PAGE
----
Cheshire expansion plans move a step closer

Published
Tuesday 18 Apr 2017

Myerscough College will soon be offering courses at a new centre in Cheshire after plans to transform a historic site in Warrington moved a step closer.

Walton Hall Gardens has been awarded nearly two million pounds from the National Lottery via the Heritage Lottery Fund to transform and restore part of the estate. The Walton Estate is a thriving public park attracting more than 200,000 visitors a year from across the north-west and further afield. The 32-acre site was purchased by Warrington Borough Council in 1941 and has been enjoyed as a park for the people of Cheshire since 1945.

Warrington Borough Council worked with Myerscough College, along with other partners, Walton Lea Partnership and the Friends of Walton Estate on the winning bid, which includes plans to restore the historic conservatory and stable buildings and transform the old buildings into a dedicated learning centre.

The Walton Lea Partnership is a charity that provides supported employment for adults with learning disabilities, mental health problems, mobility issues and early onset Alzheimers. Meanwhile, The Friends of Walton Estate is an active volunteer group who share a common belief in the value of open spaces and a particular love of Walton Estate.

Helen Eaton is Assistant Principal of Myerscough College’s Merseyside campus in Liverpool at Croxteth Park, and has worked with the other partners on the bid so far. She said: ‘’We’re delighted to be part of the exciting new project at Walton Hall Park. The partners have worked together for a number of years in the delivery of apprenticeships and adult education programmes.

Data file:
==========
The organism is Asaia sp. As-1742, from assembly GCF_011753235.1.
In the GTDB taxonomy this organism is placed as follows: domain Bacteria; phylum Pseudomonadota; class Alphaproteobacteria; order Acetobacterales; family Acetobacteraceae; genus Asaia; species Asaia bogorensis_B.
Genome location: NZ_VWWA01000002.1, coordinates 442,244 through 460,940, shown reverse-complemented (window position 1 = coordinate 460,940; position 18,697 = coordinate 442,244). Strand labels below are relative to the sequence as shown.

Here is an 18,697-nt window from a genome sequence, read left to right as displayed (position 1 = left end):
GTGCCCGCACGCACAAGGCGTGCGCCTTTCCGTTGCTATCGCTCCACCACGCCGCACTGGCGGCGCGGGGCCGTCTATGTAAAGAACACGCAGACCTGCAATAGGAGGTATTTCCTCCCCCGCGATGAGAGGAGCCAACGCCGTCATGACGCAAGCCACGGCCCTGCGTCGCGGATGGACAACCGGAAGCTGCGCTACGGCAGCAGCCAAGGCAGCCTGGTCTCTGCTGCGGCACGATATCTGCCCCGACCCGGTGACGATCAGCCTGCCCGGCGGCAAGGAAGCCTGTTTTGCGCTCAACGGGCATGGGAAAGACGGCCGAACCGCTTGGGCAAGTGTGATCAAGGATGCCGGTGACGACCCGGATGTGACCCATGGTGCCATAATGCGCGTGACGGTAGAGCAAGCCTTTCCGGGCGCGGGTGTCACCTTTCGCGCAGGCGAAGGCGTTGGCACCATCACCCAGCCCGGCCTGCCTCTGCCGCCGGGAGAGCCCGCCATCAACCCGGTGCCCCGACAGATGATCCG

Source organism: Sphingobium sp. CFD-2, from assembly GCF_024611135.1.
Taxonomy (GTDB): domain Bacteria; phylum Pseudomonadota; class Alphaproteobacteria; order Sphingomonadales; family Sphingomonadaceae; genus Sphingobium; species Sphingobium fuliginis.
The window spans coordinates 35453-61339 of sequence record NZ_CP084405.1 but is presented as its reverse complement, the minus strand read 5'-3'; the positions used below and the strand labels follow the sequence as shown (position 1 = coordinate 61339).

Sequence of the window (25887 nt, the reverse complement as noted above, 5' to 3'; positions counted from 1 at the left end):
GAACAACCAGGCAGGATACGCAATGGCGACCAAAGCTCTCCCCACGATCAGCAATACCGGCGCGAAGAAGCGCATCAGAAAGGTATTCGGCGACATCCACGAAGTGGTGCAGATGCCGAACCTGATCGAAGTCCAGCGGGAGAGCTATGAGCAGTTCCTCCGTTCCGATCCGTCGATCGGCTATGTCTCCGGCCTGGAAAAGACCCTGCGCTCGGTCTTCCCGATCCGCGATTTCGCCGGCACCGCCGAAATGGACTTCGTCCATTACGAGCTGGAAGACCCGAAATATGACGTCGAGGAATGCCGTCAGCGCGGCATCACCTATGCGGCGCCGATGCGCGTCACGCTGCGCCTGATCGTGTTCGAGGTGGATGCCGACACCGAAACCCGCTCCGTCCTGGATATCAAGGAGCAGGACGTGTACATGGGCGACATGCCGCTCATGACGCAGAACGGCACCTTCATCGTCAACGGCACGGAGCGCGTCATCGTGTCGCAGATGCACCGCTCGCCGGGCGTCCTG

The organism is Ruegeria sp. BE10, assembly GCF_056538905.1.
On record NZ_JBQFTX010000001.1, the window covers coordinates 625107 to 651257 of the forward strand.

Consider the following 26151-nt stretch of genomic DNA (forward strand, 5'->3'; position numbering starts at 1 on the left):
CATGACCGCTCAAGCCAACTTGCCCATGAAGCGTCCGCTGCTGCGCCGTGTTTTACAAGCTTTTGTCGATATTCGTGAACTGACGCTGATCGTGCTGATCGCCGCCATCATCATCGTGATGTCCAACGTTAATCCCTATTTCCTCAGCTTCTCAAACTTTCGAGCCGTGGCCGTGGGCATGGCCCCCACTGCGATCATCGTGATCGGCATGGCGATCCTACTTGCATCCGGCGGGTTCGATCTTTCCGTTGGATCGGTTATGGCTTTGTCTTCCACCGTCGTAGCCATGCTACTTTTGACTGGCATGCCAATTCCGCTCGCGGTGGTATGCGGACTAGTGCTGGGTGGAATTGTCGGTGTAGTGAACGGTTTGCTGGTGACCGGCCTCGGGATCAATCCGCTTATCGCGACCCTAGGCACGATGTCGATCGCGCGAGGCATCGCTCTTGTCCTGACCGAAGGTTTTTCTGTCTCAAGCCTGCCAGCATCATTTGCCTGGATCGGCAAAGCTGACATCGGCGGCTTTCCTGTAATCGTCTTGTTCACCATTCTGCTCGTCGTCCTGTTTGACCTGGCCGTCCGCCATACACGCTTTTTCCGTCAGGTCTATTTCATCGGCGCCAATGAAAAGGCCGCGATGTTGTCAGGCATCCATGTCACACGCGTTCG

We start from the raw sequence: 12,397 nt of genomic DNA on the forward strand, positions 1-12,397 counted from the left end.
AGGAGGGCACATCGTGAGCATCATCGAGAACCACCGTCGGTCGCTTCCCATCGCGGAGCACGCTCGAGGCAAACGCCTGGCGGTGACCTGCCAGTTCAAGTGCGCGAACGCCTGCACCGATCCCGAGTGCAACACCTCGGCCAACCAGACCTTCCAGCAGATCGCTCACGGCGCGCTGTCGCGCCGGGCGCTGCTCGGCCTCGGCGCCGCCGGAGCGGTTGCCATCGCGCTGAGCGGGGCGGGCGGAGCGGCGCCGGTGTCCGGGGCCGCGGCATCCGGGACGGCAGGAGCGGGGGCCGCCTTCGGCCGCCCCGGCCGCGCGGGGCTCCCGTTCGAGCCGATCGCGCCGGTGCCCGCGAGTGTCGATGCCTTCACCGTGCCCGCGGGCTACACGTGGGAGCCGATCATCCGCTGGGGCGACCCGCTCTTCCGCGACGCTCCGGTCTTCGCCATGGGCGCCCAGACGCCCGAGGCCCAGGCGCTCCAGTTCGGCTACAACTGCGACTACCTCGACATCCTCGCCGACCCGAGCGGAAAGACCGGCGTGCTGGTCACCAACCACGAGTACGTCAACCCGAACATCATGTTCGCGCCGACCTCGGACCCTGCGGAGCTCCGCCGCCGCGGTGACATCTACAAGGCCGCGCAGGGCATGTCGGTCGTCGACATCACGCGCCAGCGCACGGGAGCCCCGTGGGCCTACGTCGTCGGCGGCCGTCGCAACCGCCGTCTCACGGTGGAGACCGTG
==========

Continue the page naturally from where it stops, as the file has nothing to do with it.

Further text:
‘’This is a fantastic opportunity for the people of Warrington to engage in full time education programmes in Walton Hall Park. In addition to the restoration of the conservatory and shippon areas as part of the project, the students will support and enhance the maintenance of the park within their practical sessions.’’

The stable yard, once occupied by Lady Daresbury’s prized Kerry cattle, will become classrooms and offices, with the historic conservatory and vinery used as teaching, growing and display space. The subjects taught at the new learning centre will include horticulture and animal care, with students carrying out project work on the Walton Estate and in the Children’s Zoo as part of their course.

Walton Lea Partnership’s work will be carried out side by side with the College, allowing people of all ages and abilities to learn and thrive together.

An important part of the National Lottery-funded project will be to reopen the conservatory area to visitors to Walton. Part of the main conservatory will be a public space where visitors can learn about the horticultural heritage of the site and see development and training work being undertaken.

Cllr Tony Higgins, executive board member for culture, leisure and community, said: “I’m delighted that this integral part of our borough’s cultural heritage is receiving this massive cash injection. We have worked very hard with our partners to bring in this funding which will benefit the whole Walton Estate.

“Thanks to National Lottery players we will now be able to restore the grand conservatories and beautiful buildings to their former glory and setting within the gardens.”

As part of the project, a programme of events and activities will be planned that will aim to connect visitors to the popular gardens to the heritage and history of the site.

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by Dave Salmon

DSalmon@myerscough.ac.uk

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